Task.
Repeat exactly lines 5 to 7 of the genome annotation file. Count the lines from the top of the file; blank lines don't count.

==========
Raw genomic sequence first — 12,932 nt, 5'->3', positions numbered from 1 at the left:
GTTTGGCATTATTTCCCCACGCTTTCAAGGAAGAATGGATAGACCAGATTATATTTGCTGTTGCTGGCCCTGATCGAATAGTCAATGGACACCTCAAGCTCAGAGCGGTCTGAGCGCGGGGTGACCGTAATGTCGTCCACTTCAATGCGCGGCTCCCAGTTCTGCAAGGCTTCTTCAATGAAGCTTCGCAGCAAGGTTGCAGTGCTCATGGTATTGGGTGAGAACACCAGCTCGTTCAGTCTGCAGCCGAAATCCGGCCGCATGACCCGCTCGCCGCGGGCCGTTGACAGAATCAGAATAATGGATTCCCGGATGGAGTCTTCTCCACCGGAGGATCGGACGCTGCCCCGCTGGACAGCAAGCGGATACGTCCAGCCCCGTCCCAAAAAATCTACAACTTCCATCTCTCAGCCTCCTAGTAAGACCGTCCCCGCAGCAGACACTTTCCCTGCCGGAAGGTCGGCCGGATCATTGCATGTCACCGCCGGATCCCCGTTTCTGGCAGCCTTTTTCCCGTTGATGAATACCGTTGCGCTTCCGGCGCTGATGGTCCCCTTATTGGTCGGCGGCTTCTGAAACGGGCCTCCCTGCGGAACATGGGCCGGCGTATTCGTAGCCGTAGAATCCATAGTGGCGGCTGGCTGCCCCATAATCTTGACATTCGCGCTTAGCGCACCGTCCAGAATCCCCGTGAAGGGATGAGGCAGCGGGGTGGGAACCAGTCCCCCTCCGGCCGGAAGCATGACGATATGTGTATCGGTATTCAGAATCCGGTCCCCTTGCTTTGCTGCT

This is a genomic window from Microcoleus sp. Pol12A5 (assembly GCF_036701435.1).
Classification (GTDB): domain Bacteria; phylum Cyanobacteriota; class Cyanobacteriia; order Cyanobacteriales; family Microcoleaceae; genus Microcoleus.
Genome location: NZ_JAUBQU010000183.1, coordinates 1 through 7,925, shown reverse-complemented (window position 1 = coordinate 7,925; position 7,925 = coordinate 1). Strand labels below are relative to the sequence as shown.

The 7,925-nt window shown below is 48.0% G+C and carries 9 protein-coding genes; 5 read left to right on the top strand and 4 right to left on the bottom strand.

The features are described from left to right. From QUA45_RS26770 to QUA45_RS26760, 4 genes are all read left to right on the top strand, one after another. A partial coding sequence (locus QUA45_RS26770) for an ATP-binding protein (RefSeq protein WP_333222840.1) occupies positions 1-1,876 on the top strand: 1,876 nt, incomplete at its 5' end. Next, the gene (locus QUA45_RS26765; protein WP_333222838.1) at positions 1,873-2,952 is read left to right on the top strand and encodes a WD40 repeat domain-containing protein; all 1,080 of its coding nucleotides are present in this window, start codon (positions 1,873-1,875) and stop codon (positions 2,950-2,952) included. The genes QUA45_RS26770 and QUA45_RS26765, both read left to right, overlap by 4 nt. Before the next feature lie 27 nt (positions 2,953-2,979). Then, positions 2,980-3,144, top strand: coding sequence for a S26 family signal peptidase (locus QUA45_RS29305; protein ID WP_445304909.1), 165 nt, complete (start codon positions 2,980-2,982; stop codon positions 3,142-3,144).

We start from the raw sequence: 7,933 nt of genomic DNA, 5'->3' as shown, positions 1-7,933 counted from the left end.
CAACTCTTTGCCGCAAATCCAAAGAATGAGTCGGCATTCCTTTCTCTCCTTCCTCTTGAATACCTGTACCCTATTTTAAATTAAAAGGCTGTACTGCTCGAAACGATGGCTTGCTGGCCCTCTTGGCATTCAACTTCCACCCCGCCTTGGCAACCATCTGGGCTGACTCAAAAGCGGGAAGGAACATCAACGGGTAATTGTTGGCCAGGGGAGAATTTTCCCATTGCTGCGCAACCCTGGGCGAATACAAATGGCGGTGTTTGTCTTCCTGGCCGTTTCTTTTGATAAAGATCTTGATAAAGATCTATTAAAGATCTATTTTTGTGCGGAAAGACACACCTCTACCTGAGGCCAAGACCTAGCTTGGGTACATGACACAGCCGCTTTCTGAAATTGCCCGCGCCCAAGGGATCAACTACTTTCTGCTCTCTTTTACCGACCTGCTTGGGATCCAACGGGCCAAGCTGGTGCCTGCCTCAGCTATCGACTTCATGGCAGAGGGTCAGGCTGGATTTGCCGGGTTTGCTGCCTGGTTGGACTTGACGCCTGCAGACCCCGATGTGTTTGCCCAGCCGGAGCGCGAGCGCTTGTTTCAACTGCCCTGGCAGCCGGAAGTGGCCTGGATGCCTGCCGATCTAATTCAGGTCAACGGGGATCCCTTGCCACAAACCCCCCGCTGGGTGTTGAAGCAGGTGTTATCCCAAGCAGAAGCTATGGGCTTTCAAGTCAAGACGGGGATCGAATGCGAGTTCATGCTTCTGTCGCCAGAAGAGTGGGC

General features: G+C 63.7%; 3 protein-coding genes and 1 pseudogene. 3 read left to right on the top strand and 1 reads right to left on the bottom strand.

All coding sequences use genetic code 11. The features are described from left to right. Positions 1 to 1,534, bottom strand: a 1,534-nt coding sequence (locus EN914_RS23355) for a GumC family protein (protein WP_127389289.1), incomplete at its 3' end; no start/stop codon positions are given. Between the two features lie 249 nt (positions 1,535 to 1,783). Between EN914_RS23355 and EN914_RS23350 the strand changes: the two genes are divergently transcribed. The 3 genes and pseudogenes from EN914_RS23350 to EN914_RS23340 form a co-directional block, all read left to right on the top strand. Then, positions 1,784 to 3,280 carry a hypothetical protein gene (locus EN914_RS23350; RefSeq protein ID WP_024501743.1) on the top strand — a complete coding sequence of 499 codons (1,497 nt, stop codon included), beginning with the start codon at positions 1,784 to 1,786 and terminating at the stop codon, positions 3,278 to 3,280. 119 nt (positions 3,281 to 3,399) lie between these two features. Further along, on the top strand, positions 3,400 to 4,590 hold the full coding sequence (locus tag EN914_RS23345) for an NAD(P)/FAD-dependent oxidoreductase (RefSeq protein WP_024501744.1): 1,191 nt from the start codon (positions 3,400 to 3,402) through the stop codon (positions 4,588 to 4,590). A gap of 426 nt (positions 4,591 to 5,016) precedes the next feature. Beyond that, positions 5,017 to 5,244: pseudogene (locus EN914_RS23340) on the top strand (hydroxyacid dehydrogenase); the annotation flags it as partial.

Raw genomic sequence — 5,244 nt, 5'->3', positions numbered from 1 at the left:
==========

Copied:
Genome location: NZ_JAUBQU010000183.1, coordinates 1 through 7,925, shown reverse-complemented (window position 1 = coordinate 7,925; position 7,925 = coordinate 1). Strand labels below are relative to the sequence as shown.

The 7,925-nt window shown below is 48.0% G+C and carries 9 protein-coding genes; 5 read left to right on the top strand and 4 right to left on the bottom strand.

The features are described from left to right. From QUA45_RS26770 to QUA45_RS26760, 4 genes are all read left to right on the top strand, one after another. A partial coding sequence (locus QUA45_RS26770) for an ATP-binding protein (RefSeq protein WP_333222840.1) occupies positions 1-1,876 on the top strand: 1,876 nt, incomplete at its 5' end. Next, the gene (locus QUA45_RS26765; protein WP_333222838.1) at positions 1,873-2,952 is read left to right on the top strand and encodes a WD40 repeat domain-containing protein; all 1,080 of its coding nucleotides are present in this window, start codon (positions 1,873-1,875) and stop codon (positions 2,950-2,952) included. The genes QUA45_RS26770 and QUA45_RS26765, both read left to right, overlap by 4 nt. Before the next feature lie 27 nt (positions 2,953-2,979). Then, positions 2,980-3,144, top strand: coding sequence for a S26 family signal peptidase (locus QUA45_RS29305; protein ID WP_445304909.1), 165 nt, complete (start codon positions 2,980-2,982; stop codon positions 3,142-3,144).